And the fact is that a lot of these people are sitting in limbo, they are cleared for release. And they’re going to be indefinitely held for who knows how long? They don’t know when they’ll see their families again or where they’re going to go.  I think the fact that they don’t know what is going to happen is what makes them protest. And this is the only form of protest they have – to go on hunger strike.

RT:Looking back at your time there, do you feel any regret, remorse, guilt? Is this why you’re speaking out now about their conditions and what happened there?

BN: I feel a lot of regret and remorse for what I took part in. The fact is, I’ve never used the old say ‘I was just following orders.’ I’m guilty of what I’m guilty of. And the fact is that when whoever opened the camp decided to open Guantanamo , they knew from the go that it was wrong, it was illegal and it was a violation of human rights, and the fact is that it needs to be closed.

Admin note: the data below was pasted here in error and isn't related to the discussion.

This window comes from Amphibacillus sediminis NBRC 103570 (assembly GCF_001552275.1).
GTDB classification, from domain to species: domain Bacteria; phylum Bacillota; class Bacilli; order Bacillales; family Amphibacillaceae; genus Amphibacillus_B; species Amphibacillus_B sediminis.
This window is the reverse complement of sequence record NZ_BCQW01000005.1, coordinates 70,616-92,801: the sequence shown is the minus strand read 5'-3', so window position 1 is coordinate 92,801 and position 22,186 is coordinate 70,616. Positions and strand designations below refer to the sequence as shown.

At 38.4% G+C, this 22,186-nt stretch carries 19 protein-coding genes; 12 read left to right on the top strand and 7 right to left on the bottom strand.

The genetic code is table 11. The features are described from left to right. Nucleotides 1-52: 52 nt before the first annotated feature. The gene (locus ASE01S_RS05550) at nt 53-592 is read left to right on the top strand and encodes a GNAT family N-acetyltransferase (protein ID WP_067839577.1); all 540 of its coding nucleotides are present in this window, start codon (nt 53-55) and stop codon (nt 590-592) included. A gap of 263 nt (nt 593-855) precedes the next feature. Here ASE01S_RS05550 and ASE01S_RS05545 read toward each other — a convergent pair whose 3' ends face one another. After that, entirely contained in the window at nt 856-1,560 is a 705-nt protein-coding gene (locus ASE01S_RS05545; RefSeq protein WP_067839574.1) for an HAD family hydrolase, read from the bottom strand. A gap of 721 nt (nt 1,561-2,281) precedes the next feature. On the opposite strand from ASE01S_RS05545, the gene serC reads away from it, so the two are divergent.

Detainees in orange jumpsuits sit in a holding area under the watchful eyes of military police during in-processing to the temporary detention facility at Camp X-Ray of Naval Base Guantanamo Bay in this January 11, 2002 file photograph. (Reuters/Stringer/Files)

I’ve tried to take something very negative in my life and tried to turn it into something positive and do some good. And hopefully by coming forward – by a lot of us that have come forward, you know- we put a lot of risk by coming forward - that it does make a difference.

And hopefully eventually Guantanamo will be closed and a lot of these detainees can go home and the guilty ones can be tried and sentenced…

RT:Do you think you’re helping this, because this case has not been covered a lot in mainstream media (Something you touched on a little bit earlier)? Do you think people are listening?